Ridley sponsors 'gender identity' instruction bill

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Jan. 30—District 6 state Rep. Jason Ridley, R-Chatsworth, is among six Republican legislators sponsoring a bill that would require schools receiving state funding to provide written consent to parents and guardians "prior to providing students in kindergarten through grade 12 with sexual orientation or gender identity instruction."

House Bill 1045, introduced to the Georgia General Assembly on Jan. 25, seeks an amendment to the Quality Basic Education Act.

"Prior to providing sexual orientation or gender identity instruction, regardless of whether such instruction is provided as part of a family life program, sex education program or other program, each school shall obtain written consent to attend such instruction from the parent or legal guardian of each student under the age of 18 years who is anticipated to attend such instructions or each student who has reached the age of 18 years and who is anticipated to attend such instruction," the bill language reads.

The bill's definition of "sexual orientation or gender identity instruction" would encompass "content and the administration of tests, assessments, surveys or questionnaires."

The bill text, however, does not explicitly define what constitutes "sexual orientation" or "gender identity."

One section of the bill indicates that schools would not be required to notify parents or legal guardians if a school representative "responds to a question from a student during class regarding sexual orientation or gender identity as it relates to any topic of instruction" or if a school representative "refers to the sexual orientation or gender identity of any historic person, group or public figure where such reference provides necessary context in relation to a topic of instruction."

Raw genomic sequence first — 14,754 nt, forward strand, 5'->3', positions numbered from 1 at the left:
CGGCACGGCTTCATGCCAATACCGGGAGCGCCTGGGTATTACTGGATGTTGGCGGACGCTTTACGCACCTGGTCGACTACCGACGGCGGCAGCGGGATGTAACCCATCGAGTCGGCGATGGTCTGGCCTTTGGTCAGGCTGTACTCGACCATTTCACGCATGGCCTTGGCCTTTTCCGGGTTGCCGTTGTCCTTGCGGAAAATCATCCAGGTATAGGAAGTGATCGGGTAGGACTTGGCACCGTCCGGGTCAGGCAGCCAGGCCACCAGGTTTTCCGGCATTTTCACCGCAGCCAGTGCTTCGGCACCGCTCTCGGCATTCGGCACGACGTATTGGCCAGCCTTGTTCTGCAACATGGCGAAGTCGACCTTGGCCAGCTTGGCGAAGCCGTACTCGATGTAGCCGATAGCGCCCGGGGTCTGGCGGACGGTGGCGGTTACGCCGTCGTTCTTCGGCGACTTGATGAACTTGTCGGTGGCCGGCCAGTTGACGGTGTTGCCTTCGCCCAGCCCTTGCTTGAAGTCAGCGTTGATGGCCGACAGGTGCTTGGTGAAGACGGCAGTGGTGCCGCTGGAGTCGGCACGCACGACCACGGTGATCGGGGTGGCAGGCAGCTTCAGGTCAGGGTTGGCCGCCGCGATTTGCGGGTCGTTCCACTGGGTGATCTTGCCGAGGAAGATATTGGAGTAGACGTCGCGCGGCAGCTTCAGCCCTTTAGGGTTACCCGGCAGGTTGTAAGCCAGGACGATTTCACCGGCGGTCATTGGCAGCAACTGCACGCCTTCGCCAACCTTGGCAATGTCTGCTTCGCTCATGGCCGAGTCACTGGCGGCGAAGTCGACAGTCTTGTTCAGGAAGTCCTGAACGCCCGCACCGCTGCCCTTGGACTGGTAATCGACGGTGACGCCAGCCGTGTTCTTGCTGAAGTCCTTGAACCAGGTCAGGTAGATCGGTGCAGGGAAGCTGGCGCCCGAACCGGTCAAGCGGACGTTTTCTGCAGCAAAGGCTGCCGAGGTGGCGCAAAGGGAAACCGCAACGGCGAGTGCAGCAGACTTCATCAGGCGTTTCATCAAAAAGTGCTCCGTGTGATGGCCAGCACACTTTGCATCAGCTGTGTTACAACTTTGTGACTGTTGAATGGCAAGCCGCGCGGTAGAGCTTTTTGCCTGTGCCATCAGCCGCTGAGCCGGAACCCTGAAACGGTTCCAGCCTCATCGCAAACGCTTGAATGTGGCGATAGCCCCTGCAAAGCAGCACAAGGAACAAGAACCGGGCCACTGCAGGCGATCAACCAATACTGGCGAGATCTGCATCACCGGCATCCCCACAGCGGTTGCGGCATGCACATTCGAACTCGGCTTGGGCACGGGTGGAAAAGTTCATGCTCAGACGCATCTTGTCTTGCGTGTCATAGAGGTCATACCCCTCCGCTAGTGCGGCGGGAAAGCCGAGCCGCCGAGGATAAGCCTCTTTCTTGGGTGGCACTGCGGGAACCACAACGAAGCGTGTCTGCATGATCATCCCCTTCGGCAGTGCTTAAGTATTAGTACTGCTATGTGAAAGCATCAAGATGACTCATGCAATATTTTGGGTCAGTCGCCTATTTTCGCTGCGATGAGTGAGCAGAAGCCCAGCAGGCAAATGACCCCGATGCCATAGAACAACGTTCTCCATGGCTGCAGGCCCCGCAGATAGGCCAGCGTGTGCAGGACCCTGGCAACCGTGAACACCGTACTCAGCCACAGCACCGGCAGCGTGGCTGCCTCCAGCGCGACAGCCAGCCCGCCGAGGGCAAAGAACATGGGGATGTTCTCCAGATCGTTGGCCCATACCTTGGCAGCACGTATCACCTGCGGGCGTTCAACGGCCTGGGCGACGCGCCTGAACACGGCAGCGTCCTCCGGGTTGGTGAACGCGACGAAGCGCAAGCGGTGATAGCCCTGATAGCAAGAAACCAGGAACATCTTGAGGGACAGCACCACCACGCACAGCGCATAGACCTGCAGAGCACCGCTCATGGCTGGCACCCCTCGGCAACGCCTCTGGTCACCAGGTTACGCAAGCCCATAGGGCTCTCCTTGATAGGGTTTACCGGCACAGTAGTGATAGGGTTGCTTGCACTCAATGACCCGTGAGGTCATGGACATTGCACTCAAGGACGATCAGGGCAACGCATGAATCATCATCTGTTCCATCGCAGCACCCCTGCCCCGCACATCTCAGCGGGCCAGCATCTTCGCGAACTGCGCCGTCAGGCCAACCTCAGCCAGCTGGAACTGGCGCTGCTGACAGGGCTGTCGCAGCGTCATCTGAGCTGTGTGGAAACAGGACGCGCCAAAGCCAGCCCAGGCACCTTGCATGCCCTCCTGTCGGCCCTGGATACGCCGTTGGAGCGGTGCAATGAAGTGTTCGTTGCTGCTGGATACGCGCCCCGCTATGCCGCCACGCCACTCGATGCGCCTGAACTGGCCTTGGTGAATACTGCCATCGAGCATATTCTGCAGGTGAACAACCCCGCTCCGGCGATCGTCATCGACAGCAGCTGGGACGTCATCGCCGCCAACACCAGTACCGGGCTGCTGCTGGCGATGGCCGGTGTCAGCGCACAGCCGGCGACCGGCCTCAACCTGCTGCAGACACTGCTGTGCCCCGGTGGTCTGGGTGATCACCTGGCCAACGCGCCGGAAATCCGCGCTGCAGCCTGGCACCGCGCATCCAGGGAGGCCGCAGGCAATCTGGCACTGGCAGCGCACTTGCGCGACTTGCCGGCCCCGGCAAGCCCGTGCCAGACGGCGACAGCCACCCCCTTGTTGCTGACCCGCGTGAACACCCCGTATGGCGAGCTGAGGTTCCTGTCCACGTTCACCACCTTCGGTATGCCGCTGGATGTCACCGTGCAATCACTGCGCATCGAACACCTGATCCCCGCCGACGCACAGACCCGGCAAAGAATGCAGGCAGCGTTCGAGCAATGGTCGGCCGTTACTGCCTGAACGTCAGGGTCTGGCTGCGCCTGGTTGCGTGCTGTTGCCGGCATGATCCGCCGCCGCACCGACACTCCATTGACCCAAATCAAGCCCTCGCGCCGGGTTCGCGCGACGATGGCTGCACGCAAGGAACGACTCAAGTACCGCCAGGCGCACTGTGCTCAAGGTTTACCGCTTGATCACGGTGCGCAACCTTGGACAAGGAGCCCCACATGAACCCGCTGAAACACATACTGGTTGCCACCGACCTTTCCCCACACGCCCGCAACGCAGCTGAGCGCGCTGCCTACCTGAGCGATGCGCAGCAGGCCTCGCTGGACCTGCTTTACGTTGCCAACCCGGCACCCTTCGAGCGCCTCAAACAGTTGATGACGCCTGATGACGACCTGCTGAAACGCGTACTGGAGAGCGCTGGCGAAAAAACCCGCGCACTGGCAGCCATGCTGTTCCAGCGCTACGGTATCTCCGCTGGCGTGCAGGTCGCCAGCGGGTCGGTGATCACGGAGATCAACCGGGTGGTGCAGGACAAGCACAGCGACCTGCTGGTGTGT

If ultimately signed into law, HB 1045 would allow parents and guardians to review instructional materials prior to in-class instruction "and confer with the student's teacher, a school counselor or other school personnel designated by the school principal regarding any or all portions of such instruction."

Furthermore, the bill would allow "aggrieved" students, parents and/or guardians to seek "injunctive or declaratory relief" in superior courts "to enforce the provisions of this code section."

Assuming the "aggrieved" party prevails, the bill indicates that they would be entitled to compensation associated with "reasonable attorney fees, court costs and expenses of litigation" — but no actual monetary damages.

Another element of the bill would amend Georgia code to make each public and private K-12 school in the state maintain an official record containing information on students such as their legal name, home address and grade transcripts.

"Each request to change the legal name of a student included in such student's official record required under subsection (a) of this code section shall be made in writing and accompanied by a copy of a court order providing for the change in the student's legal name," the bill text reads. "Provided, however, that if the student who is the subject of such request is under 18 years of age, the request shall be accompanied by a written consent form signed by each of the student's parents or legal guardians."

Violations of that proposed amendment would also give aggrieved parties an opportunity to take legal action against schools — again, without entitlement to monetary damages, pending a successful suit.

The bill does provide an extensive definition of what constitutes sex — "the biological indication of male and female, including sex chromosomes, naturally occurring sex hormones, gonads and non-ambiguous internal and external genitalia present at birth, without regard to an individual's psychological, chosen or subjective experience of gender."

Which is a factor in another proposed code addition within HB 1045.

"No school nurse, counselor, teacher administrator or other school personnel shall knowingly encourage or coerce a student under the age of 18 years to withhold from his or her parent or legal guardian that his or her perception of his or her gender is inconsistent with his or her sex," the bill text reads. "Or withhold from the parent or legal guardian of a student under the age of 18 years information related to his or her perception that his or her gender is inconsistent with his or her sex."

Once again, the bill leaves room open for aggrieved parties to take schools to court over purported violations — sans the possibility of receiving monetary damages in the case of a successful challenge.

Also backing the bill are District 24 state Rep. Carter Barrett; District 100 state Rep. David Clark; District 3 state Rep. Mitchell Horner; District 11 state Rep. Rick Jasperse; and District 25 state Rep. Todd Jones.